Equation 10 comes with curve fitting of experimental results with completely axial inlet casings for which \(\lambda_c\) = 1.1 and radial inlet casings with \(\lambda_c\) = 1.35. Moreover, a standard deviation of 25% is present between the experimental results and the curve-generated results.

Usually, it is difficult to calculate the \(NPSH_3\) for a given pump at different flow rates using analytical methods, but Gülich\(^7\) provides a method that can be used as a first approximation. The method is based on the observation that while the flow incidence angle is positive and the flow decelerates downstream at the impeller throat, \(NPSH_3\) is relatively flat. But, \(NPSH_3\) increases sharply once the flow incidence angle becomes negative and the fluid starts to accelerate down to the impeller throat. Additionally, the presence of a diffuser can also cause a premature rise in \(NPSH_3\).

The maximum flow rate for shockless entries can be calculated as follows:

$$Q_{SF} =\frac{f_q A_1 \tan\beta_{1\beta} u_{1a}}{\tau_1\left(1+\frac{\tan\beta_{1B}}{\tau_1\tan\alpha_1} \right )} \tag{11}$$

Symbols | Meaning |

\(f_q\) | number of entries for the pump inlet |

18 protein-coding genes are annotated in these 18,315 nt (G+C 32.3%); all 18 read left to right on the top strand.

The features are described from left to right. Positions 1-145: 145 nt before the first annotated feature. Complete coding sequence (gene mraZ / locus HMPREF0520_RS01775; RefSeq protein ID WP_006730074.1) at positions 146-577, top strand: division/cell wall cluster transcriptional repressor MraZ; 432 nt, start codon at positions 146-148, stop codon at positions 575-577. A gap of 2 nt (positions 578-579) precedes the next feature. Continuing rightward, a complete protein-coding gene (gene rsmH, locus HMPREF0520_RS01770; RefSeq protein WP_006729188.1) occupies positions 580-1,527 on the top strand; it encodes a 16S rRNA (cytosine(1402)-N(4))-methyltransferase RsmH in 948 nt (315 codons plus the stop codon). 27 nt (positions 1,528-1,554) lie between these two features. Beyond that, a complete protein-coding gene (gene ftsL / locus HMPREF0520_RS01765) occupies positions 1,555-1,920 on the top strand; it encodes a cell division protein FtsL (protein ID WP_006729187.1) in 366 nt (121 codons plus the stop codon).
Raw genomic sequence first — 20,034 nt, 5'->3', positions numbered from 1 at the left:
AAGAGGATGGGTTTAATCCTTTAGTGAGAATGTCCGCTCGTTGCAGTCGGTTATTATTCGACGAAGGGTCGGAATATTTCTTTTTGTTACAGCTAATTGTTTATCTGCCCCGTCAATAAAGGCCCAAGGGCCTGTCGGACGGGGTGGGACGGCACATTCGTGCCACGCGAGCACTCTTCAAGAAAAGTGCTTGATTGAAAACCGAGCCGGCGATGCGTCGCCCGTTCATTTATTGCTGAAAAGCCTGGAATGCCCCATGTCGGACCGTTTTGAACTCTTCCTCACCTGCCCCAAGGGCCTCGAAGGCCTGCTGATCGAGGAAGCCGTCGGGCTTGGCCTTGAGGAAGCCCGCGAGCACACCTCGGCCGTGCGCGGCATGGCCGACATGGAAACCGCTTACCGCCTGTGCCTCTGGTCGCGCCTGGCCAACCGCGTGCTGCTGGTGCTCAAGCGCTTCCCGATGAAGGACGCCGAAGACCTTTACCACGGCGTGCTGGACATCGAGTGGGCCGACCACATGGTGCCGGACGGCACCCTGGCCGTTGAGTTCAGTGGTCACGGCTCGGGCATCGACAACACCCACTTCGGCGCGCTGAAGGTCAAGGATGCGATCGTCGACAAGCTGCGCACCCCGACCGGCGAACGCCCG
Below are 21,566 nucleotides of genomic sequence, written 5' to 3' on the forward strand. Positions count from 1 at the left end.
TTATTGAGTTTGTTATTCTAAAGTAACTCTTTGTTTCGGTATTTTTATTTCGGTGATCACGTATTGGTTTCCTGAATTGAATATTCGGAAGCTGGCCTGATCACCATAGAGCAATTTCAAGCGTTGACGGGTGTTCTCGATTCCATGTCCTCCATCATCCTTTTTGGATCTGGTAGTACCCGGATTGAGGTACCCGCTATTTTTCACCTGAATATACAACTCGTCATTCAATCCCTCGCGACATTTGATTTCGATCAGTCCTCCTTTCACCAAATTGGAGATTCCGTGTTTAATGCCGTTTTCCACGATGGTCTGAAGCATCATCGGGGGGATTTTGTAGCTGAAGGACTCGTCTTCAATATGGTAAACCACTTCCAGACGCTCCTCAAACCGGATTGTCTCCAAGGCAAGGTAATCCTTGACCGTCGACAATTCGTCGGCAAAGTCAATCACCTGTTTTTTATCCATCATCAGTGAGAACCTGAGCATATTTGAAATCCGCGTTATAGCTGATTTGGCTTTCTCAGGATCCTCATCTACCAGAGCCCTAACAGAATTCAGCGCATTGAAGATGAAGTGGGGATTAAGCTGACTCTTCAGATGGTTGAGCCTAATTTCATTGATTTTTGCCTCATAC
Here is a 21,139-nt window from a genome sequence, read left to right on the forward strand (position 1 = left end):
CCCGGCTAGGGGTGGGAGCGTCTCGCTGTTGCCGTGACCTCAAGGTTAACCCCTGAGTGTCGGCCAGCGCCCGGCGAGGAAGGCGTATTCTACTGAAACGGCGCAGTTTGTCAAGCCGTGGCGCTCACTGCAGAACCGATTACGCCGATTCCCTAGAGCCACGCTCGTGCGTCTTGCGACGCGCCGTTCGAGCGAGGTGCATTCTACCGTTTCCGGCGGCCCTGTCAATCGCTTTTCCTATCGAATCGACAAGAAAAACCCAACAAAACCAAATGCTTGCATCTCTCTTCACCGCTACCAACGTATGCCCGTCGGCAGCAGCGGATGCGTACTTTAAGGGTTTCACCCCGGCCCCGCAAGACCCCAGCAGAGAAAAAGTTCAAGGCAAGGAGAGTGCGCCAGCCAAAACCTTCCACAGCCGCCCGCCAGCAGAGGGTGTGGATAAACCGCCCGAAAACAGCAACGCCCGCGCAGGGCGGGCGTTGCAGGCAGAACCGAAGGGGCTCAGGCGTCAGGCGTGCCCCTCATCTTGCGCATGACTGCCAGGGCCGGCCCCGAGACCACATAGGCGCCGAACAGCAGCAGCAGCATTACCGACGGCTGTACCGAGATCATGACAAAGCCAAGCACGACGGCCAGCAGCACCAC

\(A_1\) | impeller inlet area |

\(\beta_{1b}\) | blade angle at the impeller inlet at the shroud |

\(u_{1a}\) | impeller inlet blade speed at the shroud |

\(\tau_1\) | blade blockage factor at the impeller inlet |

\(\alpha_1\) | the angle between the direction of circumferential and absolute velocity |

The flow rate at which fluid deceleration at the impeller throat stops is calculated as follows:

$$ Q_W = \frac{f_q A_1 u_{1m}}{\sqrt{\left(\frac{A_1}{Z_{La}A_q} \right )^2 – 1}+\frac{1}{\tan\alpha_1}}\tag{12}$$

Symbols | Meaning |

\(Z_{la}\) | number of blades at the pump inlet |

\(u_1m\) | mean impeller inlet blade speed |

\(A_{1q}\) | impeller inlet throat area for each blade pair |

\(f_q\) | number of entries for the pump inlet |

\(A_1\) | impeller inlet area |

\(\alpha_1\) | the angle between the direction of circumferential and absolute velocity |

The flow rate where the impeller outlet’s absolute flow speed becomes equal to the flow speed at the diffuser throat can be calculated as follows:

$$Q_C =\frac{f_q A_2 u_2 \gamma}{\frac{f_q A_2 }{Z_{Le}A_{3q}} + \frac{\tau_2}{\eta_v \tan\beta_{2B}}} \tag{13}$$

Symbols | Meaning |

\(Z_{Le}\) | number of blades at the diffuser inlet |

\(A_{3q}\) | diffuser inlet throat area for each blade pair |

\(\eta_v\) | volumetric efficiency |

\(\tau_2\) | blade blockage factor at the impeller outlet |

\(A_2\) | impeller outlet area |

\(f_q\) | number of entries for the pump inlet |

\(\beta_{2b}\) | blade angle at the impeller outlet |

\(\gamma\) | slip factor at the impeller outlet |

Now, we can use the three above-mentioned flow rates computed using Equations 11-13 to calculate the \(NPSH_3\) for different flow rates as follows: